HELSINKI — As the Islamic State group loses its remaining strongholds in Iraq and Syria, Defense Secretary Jim Mattis is facing a growing chorus of questions from NATO allies and partners about what the next steps will be in the region to preserve peace and ensure the militants don’t rise again.
Heading into a week of meetings with Nordic countries and allies across Europe, Mattis must begin to articulate what has been a murky American policy on how the future of Syria unfolds.
Speaking to reporters traveling with him to Finland, Mattis said the main question from U.S. allies is: what comes next? And he said the key is to get the peace process on track.
“We’re trying to get this into the diplomatic mode so we can get things sorted out,” said Mattis, who will meet with NATO defense ministers later this week. “and make certain (that) minorities — whoever they are — are not just subject to more of what we’ve seen” under Syrian President Bashar Assad until now.
U.S. Secretary of State Rex Tillerson in late October repeated Washington’s call for Assad to surrender control, looking past recent battlefield gains by his Russian-backed forces to insist that “the reign of the Assad family is coming to an end.”
Tillerson made the comments after meeting with the U.N.’s envoy for Syria, Staffan de Mistura, who later announced plans to resume U.N.-mediated peace talks Nov. 28. It will be the eighth such round under his mediation in Geneva since early 2016.
Mattis said intelligence assessments two to three months ago made it clear that the Islamic State group was “going down.” He said information based on the number of IS individuals taken prisoner and the number of fighters who were getting wounded or were deserting the group made it clear that “the whole bottom was dropping out.”
But while he said the effort now is to get the diplomatic process shifted to Geneva and the United Nations, he offered few details that suggest the effort is moving forward.
In addition to the diplomatic efforts, Mattis said the U.S. is still working to resolve conflicts with Russia in the increasingly crowded skies over the Iraq and Syria border, where a lot of the fighting has shifted.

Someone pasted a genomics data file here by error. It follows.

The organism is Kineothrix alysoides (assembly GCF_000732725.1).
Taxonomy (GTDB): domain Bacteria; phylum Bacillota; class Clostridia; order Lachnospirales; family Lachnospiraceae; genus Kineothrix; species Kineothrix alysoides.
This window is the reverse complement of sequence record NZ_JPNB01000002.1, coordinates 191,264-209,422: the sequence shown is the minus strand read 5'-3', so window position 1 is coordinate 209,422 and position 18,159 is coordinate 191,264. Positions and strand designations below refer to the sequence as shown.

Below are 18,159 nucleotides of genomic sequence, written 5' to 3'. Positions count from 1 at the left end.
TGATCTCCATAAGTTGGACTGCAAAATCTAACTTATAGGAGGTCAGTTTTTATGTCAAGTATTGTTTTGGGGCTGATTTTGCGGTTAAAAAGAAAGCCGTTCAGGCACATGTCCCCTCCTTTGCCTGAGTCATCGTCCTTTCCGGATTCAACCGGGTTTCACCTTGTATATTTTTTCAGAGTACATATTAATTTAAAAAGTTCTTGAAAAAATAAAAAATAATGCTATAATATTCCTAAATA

On Friday, Assad’s military announced the capture of the eastern Syrian city of Deir el-Zour, while Iraqi Prime Minister Haider al-Abadi proclaimed victory in retaking the town of Qaim on the border, the militants’ last significant urban area in Iraq.
Focus has now turned to Boukamal, the last urban center for the militants in both Iraq and Syria where Syrian troops —backed by Russia and Iranian-supported militias — and U.S.-backed Syrian Democratic Forces are vying for control of the strategic border town.
The proximity of forces in the area has raised concerns about potential clashes between them as they approach Boukamal from opposite sides of the Euphrates River, and now from across the border with Iraq.
Mattis said that as forces close in, the fighting is getting “much more complex,” and there is a lot of effort on settling air space issues with the Russians.
He also declined to say whether the U.S. will begin to take back weapons provided to Syrian Kurdish fighters, known as the YPG. The U.S. has argued that the YPG has been the most effective fighting group in the battle to oust IS from Raqqa, but Turkey opposed the arming effort because it believes the YPG is linked to a militant group in Turkey.
The U.S. has pledged to carefully monitor the weapons, to insure that they don’t make their way to the hands of insurgents in Turkey, known as the PKK. The U.S. also considers the PKK a terrorist organization, and has vowed it would never provide weapons to that group.
Turkish officials have said that Mattis reassured them by letter that arms given to the Syrian Kurds would be taken back and that the U.S. would provide Turkey with a regular list of arms given to the fighters.
While in Finland, Mattis will attend a meeting of a dozen northern European nations, which are primarily concerned about threats from Russia.
“They are focused on the north,” said Mattis, adding that he plans to listen to their thoughts on the region and determine how the U.S. can help, including what types of training America could provide.
“It is an opportunity to reiterate where we stand by our friends,” said Mattis, “if any nation including Russia seeks to undermine the rules of international order.”
During a press briefing later on Monday, Denmark Defense Minister Claus Hjord Frederiksen told reporters that allies must continue to be present in the region because of the risk that IS would rise again.
“We’re not so naive that we think that terrorism is removed from this earth, but of course it is very important to have taken geographical areas from them so they can’t attack or rob or whatever — using the income from oil production to finance their activities,” said Frederiksen. “We foresee therefore years ahead we will have to secure that they cannot gain new ground there.”
Associated Press video journalist David Keyton contributed to this report.